Tianna Rooni:

This was a long run. This was not a weekender that we thought about and came back in. This took months to really intentionally, I think, carve out who are we, who are we as a group of individuals. Because only we believe we attract more. We attract more of those like-minded, like people who can link arms and say, “Yeah, this is us. It’s fun to have people in your world who can do therapy very, very differently, but have such honor and respect and admiration for one another.” And that’s who we have.

Nicholette Leanza:

That’s amazing. I can see how this is a very purposeful cultivation of this. This isn’t just by chance. I can see how hard you both work and the effort you put in to cultivate this. I think that’s part of the key here. This is leading me to the next question of, if there is a workplace or a work environment that is maybe leaning a little bit more towards the negative, are there some tips either of you, both of you, can share of how to switch that to be a little bit more positive.

Tara Freni:

Yeah, we can definitely talk a bit about this. Now, I have to give us a little disclaimer here in that our work environment has always been a very positive one. It doesn’t mean that we haven’t had moments where we have struggled. We’re certainly not perfect human beings. We found ourselves in moments of criticism or judgment or not being willing to flex with growth and not leaning into seeking that. But I hope to inspire folks by saying these things are what we do when we have felt that discomfort, when we’ve had a moment of feeling unhealthy. And hoping that in those unhealthy environments, they might be able to try out some of these things, with the first being looking at yourself. So when the system is feeling unhealthy, asking yourself, how am I showing up to that system? If it’s not with radical kindness, it’s not with intentionality, or whatever you’ve determined are your core values for yourself or your organization, then you’re out of alignment with what it is that you’re hoping to achieve.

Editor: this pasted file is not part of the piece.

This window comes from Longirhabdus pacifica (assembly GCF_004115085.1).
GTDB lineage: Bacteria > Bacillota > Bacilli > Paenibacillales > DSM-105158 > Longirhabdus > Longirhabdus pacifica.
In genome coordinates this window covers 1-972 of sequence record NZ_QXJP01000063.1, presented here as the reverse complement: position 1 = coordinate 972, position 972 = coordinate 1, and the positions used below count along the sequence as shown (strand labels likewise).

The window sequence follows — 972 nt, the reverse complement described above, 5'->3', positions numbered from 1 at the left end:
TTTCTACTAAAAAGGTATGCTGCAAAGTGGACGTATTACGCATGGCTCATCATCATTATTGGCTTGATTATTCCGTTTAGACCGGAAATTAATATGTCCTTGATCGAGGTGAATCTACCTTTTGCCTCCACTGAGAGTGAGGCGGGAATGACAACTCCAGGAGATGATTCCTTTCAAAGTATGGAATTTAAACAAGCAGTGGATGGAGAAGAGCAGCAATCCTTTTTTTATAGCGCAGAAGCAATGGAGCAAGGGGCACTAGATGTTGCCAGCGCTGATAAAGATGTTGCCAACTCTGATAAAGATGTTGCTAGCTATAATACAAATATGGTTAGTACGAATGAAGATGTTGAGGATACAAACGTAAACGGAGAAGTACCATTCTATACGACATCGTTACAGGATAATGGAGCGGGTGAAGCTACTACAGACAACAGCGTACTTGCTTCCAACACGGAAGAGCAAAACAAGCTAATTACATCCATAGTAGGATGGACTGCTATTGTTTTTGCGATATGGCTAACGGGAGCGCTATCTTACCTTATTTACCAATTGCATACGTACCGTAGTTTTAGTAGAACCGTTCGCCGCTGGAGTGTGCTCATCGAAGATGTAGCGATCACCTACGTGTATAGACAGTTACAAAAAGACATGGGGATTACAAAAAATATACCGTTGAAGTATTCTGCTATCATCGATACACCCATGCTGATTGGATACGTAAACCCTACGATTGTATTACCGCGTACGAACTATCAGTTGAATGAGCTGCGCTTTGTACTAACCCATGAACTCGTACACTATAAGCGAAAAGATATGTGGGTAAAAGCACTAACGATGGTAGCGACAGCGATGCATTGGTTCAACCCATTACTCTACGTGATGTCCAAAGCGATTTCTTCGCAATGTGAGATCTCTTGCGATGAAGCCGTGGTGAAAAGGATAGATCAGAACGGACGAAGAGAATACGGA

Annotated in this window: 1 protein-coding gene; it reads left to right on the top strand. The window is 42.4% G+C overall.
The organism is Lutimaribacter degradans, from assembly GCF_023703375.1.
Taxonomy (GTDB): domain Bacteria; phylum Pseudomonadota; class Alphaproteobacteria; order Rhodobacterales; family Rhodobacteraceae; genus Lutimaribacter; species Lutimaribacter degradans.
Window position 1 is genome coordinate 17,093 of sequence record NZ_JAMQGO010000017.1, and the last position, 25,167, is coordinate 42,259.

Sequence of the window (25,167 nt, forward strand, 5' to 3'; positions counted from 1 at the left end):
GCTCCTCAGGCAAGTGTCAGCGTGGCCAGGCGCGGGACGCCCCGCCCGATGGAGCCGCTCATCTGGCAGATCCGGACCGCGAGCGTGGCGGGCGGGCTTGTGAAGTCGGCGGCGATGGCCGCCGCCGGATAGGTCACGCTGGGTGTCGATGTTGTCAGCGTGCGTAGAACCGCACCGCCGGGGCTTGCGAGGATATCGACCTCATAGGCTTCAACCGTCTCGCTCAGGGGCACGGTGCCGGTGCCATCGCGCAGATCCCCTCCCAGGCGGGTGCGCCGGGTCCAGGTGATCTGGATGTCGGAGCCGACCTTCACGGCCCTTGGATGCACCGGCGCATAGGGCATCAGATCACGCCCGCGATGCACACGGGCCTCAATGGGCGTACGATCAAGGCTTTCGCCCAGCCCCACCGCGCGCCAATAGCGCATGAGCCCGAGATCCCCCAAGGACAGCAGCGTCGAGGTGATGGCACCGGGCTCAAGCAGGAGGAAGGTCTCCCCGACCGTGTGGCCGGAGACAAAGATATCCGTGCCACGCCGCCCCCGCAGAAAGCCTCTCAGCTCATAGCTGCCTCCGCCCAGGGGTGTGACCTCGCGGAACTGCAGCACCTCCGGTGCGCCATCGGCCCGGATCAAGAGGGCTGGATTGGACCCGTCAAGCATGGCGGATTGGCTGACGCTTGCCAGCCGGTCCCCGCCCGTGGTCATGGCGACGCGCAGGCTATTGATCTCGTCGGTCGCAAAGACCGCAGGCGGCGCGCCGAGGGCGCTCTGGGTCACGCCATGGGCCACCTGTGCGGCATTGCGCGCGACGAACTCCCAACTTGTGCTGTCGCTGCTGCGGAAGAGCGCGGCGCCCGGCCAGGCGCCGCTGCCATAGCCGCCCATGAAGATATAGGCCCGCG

Tara Freni:

And when we feel misaligned, there’s a lot of distress that’s being experienced. We know that as mental health professionals, when we’re not in alignment with our values and how we see the world and the things that make us feel peaceful, that’s usually when we’re calling a therapist. And so, the workplace therapist is your core values as the model and looking at yourself about how you might be able to enter the space with intentionality.

Tara Freni:

A couple words come to my mind that Tianna knows are sort of my favorite themes, my favorite buzz words. One is with curiosity. So when I’m in a head space of skepticism, I know that I’ve abandoned curiosity, and I’m not asking questions from a place of, “Hey, help me understand that.” I’m not listening to understand, I’m not listening to respond, “Well, this is the way that I do it.” When I’m in that space, I’m not the best professional. I’m not the best teammate.

Tara Freni:

The other one that goes hand in hand with that for me is assuming positive intent or at least a neutral intent. If I’m in the head space of assuming negative intent, I have now made this an us versus them, you against me. We’re no longer walking through the hallways or walking toward our next goal or walking toward our KPI, synced up as a team. We’re now in opposition of each other. That just doesn’t work for the environment. That doesn’t work for healthy relationships. So those are a few that are deeply important to me. Tianna, talk about some of our other ones.

Tianna Rooni:

It’s interesting. I love that I’m sitting with two therapists because I think what I have rolling through my mind right now, I’ve probably introduced in many clinical sessions that I’ve been in. But it’s so applicable to the workplace environment. The two pieces for me are reactivity and personalization. When either I’m getting reactive or I see someone in my workplace team or community getting reactive, it just hit on something. Something’s going on. They’re being haunted by an experience or a person, maybe from their previous workplace or historically in their life, that is activating them in some way. That helps me to not personalize what’s happening in that moment. Because as soon as I personalize, I get confused, I get defensive. I’m a human being. I don’t understand why this person is skeptical. I’m just trying to be radically kind.

Tianna Rooni:

Tara has been such a good person in my corner to pause me and almost like grab my shoulders and say, “It’s not about you all the time, Tianna. Believe it or not, the world doesn’t revolve around you.” I’m like, “Oh, okay.” They have something else that has happened to them. It’s going to take me a little bit long. It’s going to take me some more patience and it’s going to take them a little bit more vulnerability, and that can’t happen overnight. We’re talking about complex relationships and honoring that this is a path and a journey that we’re on together. I want it to happen immediately. I am not a patient human being. I would like someone to be all in immediately into our group, into our culture, into the way we think about things. And that’s just not fair. We’re way too complex as human beings.